C++ Tutorial #12 – More on Functions


In the last tutorial, we discussed about the syntax of a basic function, how to create one, and what they are used for. Today we will be continuing on functions. Before we get started, let me explain first what we’ll be doing. In a previous tutorial, we learned about jump statements and the different types of jump statements. We did that by writing separate programs using the different types. We will do the same today, but with different types and examples of functions.


First, we will discuss about declaring a function. Second, we will learn how to write a void function, also called a function with no type. Third, we will learn how to create a function with default values in the parameters. Fourth, we will learn how to create a function with arguments passed by reference. Like always, I will explain how these types of functions work. Lets get started!




We don’t need to declare a functions when it is written at the top of our code (above the main function).  We do have to declare it when it’s written somewhere else for example, below the main function, or a different file. Today we will declare a function that is located below the main function. We will declare function in a separate file in a different tutorial. Lets begin coding!



The program should look like this:


The sum is: 17


As you can see, our addition function, is located at the bottom of our code.



On line 6, we declared our function. All you have to do is write the function type, name, parameters and end the line with a semicolon.



Some of you may be asking “Why do we have to declare a function when it’s anywhere but above our main function?”. The answer is because in c++, the computer reads the code from top to bottom. If the function is below the main function, the computer will read the main function first. It will see the function in the main code, and get confused, because the computer doesn’t know how to use the function. When you declare the function, the computer reads the declaration first, and then jumps to the function. After the computer understands how to use the function, it continues to the code that is written after the declaration.




It is what it sounds, a No-Type Function is a function that has no type, meaning that your function does not need to return a value. Writing a void function is the same as writing a regular function, but instead of writing a type, we just place void. You can also place parameters in your no-type function. Here is an example of two void functions; one function with no parameters, and another one with two parameters.



The program should look like this:


This function prints stuff on the screen! =)

First Name: John
Last Name: Smith


Easier than your regular type function! You can write a regular function with a type, and have no parameters, although I don’t know why you would need to.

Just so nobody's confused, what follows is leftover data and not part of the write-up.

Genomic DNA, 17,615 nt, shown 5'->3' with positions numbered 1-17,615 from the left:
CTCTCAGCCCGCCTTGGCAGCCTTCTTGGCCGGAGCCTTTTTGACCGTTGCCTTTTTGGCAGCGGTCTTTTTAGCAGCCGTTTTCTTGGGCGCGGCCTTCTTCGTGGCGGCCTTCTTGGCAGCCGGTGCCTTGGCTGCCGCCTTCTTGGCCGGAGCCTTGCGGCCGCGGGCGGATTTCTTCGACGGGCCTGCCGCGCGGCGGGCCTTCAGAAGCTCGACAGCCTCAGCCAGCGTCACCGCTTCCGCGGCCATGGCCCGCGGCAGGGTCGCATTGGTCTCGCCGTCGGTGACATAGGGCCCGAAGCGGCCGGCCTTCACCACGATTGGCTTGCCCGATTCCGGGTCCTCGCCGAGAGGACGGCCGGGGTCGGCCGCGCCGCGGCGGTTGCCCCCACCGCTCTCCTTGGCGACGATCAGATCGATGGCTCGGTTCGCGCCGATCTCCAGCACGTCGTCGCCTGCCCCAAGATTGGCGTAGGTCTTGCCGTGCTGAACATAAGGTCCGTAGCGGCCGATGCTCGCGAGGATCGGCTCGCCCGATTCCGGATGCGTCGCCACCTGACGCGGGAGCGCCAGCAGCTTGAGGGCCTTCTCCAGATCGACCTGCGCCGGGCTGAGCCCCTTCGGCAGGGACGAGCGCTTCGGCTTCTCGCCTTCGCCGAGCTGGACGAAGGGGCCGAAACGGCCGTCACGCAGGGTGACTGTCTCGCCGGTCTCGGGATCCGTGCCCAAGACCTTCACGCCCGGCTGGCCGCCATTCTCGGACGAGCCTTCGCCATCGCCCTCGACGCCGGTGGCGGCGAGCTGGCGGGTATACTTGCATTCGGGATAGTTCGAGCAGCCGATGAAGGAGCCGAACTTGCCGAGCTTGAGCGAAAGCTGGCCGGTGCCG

In your function, you can set a default value in your parameters. That way, when we use that function, and  don’t choose a value, the program will use the default value. Below, is an example of different ways we can use this same function printName.



The program should look like this:


First Name: John
Last Name: Smith
Age: 18


First Name: Ron
Last Name: Smith
Age: 18


First Name: Kyle
Last Name: NotSmith
Age: 50


If you look at line 13, you’ll notice that we didn’t place anything in the function. Our program chose the default value John, Smith and 18. In line 14, you’ll notice that we just placed Ron in parameter 1, and nothing else, the program chose the remaining default values.





This one is a little bit tricky. To use a function with a reference, we place an ampersand (&) after the type in our parameters. To use the function, we create a variable and set a value to it first. Then when we use the function, we place the variable type we created in the parameter instead of placing a value. This allows us to make changes to a variable with several functions.



The program should look like this:




As you can see, we have two functions, one multiplies the reference variable by two, and the other by three.



In our main function, we created a variable int x, and we set the value to 2. Our first function multiplied x by 2, making it equal to 4. Our second function multiplied x by 3, making equal to 12.



I’ll end this tutorial here, but now that you know more about functions, programming will be a whole lot funner. Congratulations! You passed the boring stuff in c++ programming! There’s still a lot to learn, but I’ll try to get more tutorials up soon.



About Justin

Computer programmer and owner of kauergames.com.
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